OVER 2 YOU 230 (10/05/05)
I run a small club for owners of holiday
properties to swap holidays. We have had a website for several months but it is
"invisible" because it is so unusual and no one realises it is
there. Can anyone tell me, how do you
get noticed on the Internet?
C. C., via email
The best primer that I've ever come across for
getting noticed on the Internet is available for free and is at http://selfpromotion.com/. It's run by a chap called Robert
Woodhead, and even has a search engine submission form that actually works
(unlike some). I've used it myself and can affirm that it will get you onto all
the major search engines. Pay particular attention to the tutorials section. A
few hours spent reading here (and following the advice for tweaking your
website) will pay huge dividends. Mr Woodhead works for tips, so if you find it
useful (and it is), please send him a donation.
Kevin Inskip, via email
noticed on the Internet is a perennial problem for small businesses and
hobbyists. I suggest CC looks at software from SiteSell, which is excellent and
easy to use, and solves this problem without resource to tricking the Search
Engines. I use it for my site (www.west-country-living.com) and if CC
visits this and then goes to the page named ‘Traffic’, all will be
explained plus there is a link to the SiteSell website, which offers a Free
Jones, via email
first suggestion is to avoid anyone or any company that offers to raise your
profile on the Internet for a fee. Equally paid-for web ‘directories’ are worse
than useless and in my experience they are an absolute waste of time and money
and the one’s I have dealt with are charlatans. I would definitely have a look
a the information and advice published by the major search engines, which may
answer some of your questions as to why your site isn’t showing up. The address
for the Google advice page, for example is: www.google.co.uk/intl/en/webmasters/. Also
have a look at some articles on improving your rankings with search engines at:
My 16-year old grandson has some simple
animation software that was part of a package with a new family computer. He
has made some excellent simple cartoons based on his own drawings, which he
scanned in. He is interested in graphics and animation as a possible career so
I have promised to buy him some more sophisticated software. However I do not
know where to find any. I have tried the local computer stores without success.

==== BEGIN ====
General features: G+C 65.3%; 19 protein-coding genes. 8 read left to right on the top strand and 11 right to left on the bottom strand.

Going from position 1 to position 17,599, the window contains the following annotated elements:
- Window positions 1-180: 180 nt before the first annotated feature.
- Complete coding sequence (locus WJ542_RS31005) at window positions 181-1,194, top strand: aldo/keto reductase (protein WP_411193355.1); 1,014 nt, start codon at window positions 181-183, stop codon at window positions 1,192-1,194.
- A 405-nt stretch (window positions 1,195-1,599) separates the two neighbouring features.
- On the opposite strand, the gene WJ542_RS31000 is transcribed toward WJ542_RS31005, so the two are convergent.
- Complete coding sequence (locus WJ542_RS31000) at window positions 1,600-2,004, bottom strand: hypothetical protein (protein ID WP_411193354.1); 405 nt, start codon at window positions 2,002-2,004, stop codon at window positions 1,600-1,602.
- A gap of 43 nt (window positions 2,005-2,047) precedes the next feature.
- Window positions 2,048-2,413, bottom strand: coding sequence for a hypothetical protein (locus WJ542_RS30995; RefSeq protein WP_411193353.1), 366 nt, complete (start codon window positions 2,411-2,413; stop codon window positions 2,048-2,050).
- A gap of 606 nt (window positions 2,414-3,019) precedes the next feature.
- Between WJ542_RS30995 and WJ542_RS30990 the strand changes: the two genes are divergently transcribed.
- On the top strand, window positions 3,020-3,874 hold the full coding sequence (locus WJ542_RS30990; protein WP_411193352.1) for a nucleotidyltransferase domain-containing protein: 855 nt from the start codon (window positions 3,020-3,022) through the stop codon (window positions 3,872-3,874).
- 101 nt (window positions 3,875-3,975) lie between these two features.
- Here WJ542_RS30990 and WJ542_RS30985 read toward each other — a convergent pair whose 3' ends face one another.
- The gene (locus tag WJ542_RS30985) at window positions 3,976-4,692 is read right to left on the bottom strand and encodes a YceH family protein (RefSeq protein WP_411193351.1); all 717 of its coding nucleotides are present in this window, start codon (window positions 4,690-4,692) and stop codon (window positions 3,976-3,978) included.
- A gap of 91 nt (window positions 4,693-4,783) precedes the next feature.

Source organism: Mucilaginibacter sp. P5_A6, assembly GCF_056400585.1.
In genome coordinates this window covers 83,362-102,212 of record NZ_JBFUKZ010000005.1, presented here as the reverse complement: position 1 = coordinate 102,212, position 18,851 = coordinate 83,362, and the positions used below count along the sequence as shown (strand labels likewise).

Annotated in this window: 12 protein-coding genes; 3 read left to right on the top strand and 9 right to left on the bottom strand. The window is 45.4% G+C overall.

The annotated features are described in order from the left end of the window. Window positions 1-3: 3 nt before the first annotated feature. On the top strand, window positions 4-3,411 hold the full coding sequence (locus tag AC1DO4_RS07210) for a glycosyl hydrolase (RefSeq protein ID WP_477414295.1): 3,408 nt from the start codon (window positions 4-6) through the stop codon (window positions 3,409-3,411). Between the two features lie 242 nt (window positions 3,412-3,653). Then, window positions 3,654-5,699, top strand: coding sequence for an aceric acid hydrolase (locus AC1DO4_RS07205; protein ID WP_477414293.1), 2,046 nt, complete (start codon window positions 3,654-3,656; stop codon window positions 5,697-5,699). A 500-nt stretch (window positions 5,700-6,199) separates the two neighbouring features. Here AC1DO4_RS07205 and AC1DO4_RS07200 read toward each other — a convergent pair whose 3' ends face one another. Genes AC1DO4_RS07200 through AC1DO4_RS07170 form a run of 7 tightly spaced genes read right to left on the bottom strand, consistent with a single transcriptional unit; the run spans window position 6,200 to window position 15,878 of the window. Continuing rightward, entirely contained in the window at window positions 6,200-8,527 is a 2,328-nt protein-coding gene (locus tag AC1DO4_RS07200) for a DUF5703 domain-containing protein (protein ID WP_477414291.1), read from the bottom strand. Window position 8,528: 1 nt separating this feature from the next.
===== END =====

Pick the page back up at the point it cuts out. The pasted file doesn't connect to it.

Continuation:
Can anyone recommend suitable software or a helpful website or supplier?
Doris Morey, via email
I suggest Autodesk 3DS Max supplied by Discreet
price is about £1500 but it is the professional choice and the best alternative
custom software. Alternatively there is Cosmic Blobs (www.cosmicblobs.com/), which is a much simpler
programme to run but not so sophisticated.
Thomas Mindenhall, via email
Have a look at Anim8or from: www.anim8or.com/main/index.html. It is
freeware and whilst it lacks the bells and whistles of many commercial programs
it is very easy to use and idea for a budding animator to learn the basics and
hone their animation skills.
Les Chaplin, via email
Your grandson will find the following fairly
simple to use: Macromedia Director (which makes very good movies), Flash (good
for putting things onto the Web) and Photoshop, (for editing images to
animate). Good luck, I am 80 now and
just finished my MA in Digital media.
Sylvie Whitaker, via email
Most serious animation software is
frighteningly expensive but there are plenty of freeware and shareware programs
available and I suggest that your Grandson tries a few of them before you or he
makes any serious investment. There’s a good selection of free or try before
you buy animation software at: www.freewarefiles.com/
Kevin Mortimer, via email
I am researching British Railways diesel and
electric locomotives, particularly named locomotives. I wonder if anyone knows
of a website listing the original numbers, with their "TOPS" (Total
Operations Processing System) equivalent and, of course the names?
Andrew J. Southwell, Towngate, Ossett
Most of the sites that I know only give
currently existing locomotives, including those in preservation, with their
current TOPS numbers and names. An excellent one is End of the Line at: www.wnxx.com. For the full information that he is seeking, I
would suggest looking for books written by Colin J. Marsden, one of the top
railway journalists (most are available through Amazon). Colin also has a
website at: http://cjm.fotopic.net/
Andrew Lait, via email
CAN YOU HELP?
My local history group has an archive of
digital images but our finances do not run to purchasing a digital system for
projecting images on to a screen for presentations to large groups. We do have
a 35mm projector however, so does anybody know of a way to convert digital
images into colour transparencies or can recommend a company that can do this?
Geoff Sadler, via email
I have recently joined the management committee
of our local bowling club (lawn and short mat) and I am looking to acquire a
collection of Clip Art to use for notices, newsletters etc.
I have spent considerable time
"Googling" but always seem to find mentions of 10-pin bowling. Can
anybody suggest a source of suitable (preferably free) Clip Art that pertains
to the English game?
Ian Perry, via email